The chemical composition of heparin was discovered by Chargaff and Olson in 1937. They found that the negatively charged heparin binding to positively charged protamine sulfate antagonized the anticoagulant property of heparin. Jorpes and Bergström identified a polysulfated glucosamine/glucopyranose and uronic acid of the heparin polysaccharide. The function of heparin still remains under investigation because the sulfated saccharides have a three-dimensional structure for several reasons such as it changes upon binding to proteins and cell surfaces.[2]


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Heparin's Multifaceted Structure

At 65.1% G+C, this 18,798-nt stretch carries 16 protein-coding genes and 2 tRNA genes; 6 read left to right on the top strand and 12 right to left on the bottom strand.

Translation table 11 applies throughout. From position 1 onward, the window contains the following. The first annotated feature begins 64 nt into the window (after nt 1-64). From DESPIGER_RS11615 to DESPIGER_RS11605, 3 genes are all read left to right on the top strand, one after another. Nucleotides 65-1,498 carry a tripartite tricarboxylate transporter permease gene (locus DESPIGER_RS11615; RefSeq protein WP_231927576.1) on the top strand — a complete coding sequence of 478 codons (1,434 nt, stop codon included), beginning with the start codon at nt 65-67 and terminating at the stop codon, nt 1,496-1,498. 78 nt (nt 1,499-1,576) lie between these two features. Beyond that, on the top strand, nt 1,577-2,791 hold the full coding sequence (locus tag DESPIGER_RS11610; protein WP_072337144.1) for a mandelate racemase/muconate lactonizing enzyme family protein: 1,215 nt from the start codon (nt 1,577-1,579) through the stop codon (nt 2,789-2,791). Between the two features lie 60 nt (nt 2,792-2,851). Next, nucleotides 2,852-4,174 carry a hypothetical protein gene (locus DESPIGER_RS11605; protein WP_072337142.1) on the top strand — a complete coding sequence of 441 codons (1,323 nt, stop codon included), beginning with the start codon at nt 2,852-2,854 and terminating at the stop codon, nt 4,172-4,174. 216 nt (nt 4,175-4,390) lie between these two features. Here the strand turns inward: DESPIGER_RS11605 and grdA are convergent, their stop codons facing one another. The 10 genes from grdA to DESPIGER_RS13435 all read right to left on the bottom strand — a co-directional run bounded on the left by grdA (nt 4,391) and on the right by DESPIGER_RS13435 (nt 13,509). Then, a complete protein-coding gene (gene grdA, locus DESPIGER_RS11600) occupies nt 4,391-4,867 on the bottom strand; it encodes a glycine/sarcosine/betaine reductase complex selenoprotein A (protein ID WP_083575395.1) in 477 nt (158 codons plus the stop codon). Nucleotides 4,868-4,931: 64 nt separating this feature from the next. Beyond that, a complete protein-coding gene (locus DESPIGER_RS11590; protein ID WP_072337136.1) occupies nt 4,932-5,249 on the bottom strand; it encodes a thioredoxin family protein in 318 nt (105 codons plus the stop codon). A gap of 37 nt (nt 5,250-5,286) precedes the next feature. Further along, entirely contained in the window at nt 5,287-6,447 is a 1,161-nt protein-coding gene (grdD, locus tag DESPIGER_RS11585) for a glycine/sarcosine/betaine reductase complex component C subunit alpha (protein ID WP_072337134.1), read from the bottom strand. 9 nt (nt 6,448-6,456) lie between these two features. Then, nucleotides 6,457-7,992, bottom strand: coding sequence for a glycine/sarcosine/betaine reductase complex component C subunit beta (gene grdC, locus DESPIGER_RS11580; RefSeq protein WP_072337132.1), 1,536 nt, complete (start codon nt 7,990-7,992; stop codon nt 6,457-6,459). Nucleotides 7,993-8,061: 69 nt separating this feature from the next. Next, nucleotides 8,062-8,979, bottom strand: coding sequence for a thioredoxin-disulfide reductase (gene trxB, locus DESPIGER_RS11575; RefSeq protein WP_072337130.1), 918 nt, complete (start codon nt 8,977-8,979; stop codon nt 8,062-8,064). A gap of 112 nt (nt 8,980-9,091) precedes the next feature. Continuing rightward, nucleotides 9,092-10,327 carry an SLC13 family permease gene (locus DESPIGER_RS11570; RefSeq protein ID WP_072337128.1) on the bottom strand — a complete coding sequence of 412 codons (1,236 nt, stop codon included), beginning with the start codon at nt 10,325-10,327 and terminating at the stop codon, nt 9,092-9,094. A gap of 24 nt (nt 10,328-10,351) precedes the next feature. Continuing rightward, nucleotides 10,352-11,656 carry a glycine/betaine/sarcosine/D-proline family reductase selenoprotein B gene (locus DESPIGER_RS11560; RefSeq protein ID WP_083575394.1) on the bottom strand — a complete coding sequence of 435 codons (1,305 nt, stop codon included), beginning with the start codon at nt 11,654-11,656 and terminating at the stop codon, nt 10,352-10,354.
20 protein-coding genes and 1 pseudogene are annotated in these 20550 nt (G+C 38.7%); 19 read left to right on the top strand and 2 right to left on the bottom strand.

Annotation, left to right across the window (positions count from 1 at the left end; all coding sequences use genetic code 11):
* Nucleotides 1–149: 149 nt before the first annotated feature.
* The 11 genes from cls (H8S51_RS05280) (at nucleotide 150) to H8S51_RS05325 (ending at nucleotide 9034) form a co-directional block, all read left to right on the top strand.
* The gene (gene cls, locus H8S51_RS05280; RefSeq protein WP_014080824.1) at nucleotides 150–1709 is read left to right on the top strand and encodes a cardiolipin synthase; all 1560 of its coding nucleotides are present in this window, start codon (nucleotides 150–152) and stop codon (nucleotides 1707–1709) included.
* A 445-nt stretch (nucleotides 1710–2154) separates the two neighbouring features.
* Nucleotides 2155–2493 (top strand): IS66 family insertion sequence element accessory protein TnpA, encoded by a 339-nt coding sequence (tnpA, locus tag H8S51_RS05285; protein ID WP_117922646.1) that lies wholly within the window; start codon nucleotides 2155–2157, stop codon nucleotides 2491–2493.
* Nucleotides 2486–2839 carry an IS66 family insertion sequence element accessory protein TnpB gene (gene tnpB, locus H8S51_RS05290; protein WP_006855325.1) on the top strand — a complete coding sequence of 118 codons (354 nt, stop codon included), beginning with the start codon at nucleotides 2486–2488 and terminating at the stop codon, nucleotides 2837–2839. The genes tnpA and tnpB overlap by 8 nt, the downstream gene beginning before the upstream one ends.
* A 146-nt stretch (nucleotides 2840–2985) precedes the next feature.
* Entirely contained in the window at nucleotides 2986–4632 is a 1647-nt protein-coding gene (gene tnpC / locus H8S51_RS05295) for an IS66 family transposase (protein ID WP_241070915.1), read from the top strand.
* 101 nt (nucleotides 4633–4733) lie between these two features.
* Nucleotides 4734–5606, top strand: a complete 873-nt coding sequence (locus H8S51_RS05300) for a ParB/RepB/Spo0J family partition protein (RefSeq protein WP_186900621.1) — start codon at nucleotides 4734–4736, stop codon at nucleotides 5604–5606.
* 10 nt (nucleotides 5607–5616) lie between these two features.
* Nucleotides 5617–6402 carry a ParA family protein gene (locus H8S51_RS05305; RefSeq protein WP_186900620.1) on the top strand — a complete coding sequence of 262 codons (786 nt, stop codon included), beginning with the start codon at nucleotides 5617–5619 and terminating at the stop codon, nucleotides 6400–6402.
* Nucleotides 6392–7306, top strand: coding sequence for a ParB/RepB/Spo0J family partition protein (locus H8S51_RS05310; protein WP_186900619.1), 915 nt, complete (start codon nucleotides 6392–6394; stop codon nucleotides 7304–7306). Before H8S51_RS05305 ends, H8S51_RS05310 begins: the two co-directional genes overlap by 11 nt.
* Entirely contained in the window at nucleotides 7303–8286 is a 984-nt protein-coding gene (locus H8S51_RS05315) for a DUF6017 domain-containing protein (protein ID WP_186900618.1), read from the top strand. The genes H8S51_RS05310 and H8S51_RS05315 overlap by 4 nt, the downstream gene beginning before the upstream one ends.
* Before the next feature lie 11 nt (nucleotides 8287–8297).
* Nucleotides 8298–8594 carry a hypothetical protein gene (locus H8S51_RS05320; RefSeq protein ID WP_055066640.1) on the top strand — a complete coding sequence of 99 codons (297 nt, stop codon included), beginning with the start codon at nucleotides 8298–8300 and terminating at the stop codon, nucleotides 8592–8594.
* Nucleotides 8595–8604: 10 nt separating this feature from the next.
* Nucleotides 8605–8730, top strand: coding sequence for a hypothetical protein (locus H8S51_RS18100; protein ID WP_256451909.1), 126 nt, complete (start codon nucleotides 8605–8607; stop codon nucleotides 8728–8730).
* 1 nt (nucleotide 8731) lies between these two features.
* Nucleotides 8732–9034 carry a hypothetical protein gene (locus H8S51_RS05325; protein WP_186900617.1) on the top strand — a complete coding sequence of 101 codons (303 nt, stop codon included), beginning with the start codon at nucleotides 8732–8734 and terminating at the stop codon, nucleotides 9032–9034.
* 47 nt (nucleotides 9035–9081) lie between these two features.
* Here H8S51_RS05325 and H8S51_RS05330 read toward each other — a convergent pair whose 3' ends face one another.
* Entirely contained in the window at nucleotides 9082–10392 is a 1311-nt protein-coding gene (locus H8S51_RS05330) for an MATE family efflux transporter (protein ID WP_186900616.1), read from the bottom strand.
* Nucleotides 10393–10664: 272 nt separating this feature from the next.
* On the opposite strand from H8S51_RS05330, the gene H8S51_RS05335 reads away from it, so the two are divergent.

In this issue, Beurskens et al from the cardiovascular institute in Maastricht published a review on the pleiotropic anticoagulant and nonanticoagulant effects of heparin.[3] They describe in detail the structure of heparin as a glycosaminoglycan. The chemical structure of heparin is commonly known by its anticoagulant activity toward factor Xa and thrombin, which is mostly related to its high affinity binding to antithrombin (AT). Low affinity binding of heparin to AT mediates anticoagulant as well as nonanticoagulant action. Furthermore, the structural composition of heparin varies between species and even tissues; commercially available forms of heparin are typically derived from porcine intestinal mucosa and rarely from bovine intestinal mucosa; from bovine lung it is not extracted any more for clinical use. The growing demand for heparins has pushed us to consider other sources, such as from the ovine intestinal mucosa, and bioengineered heparin.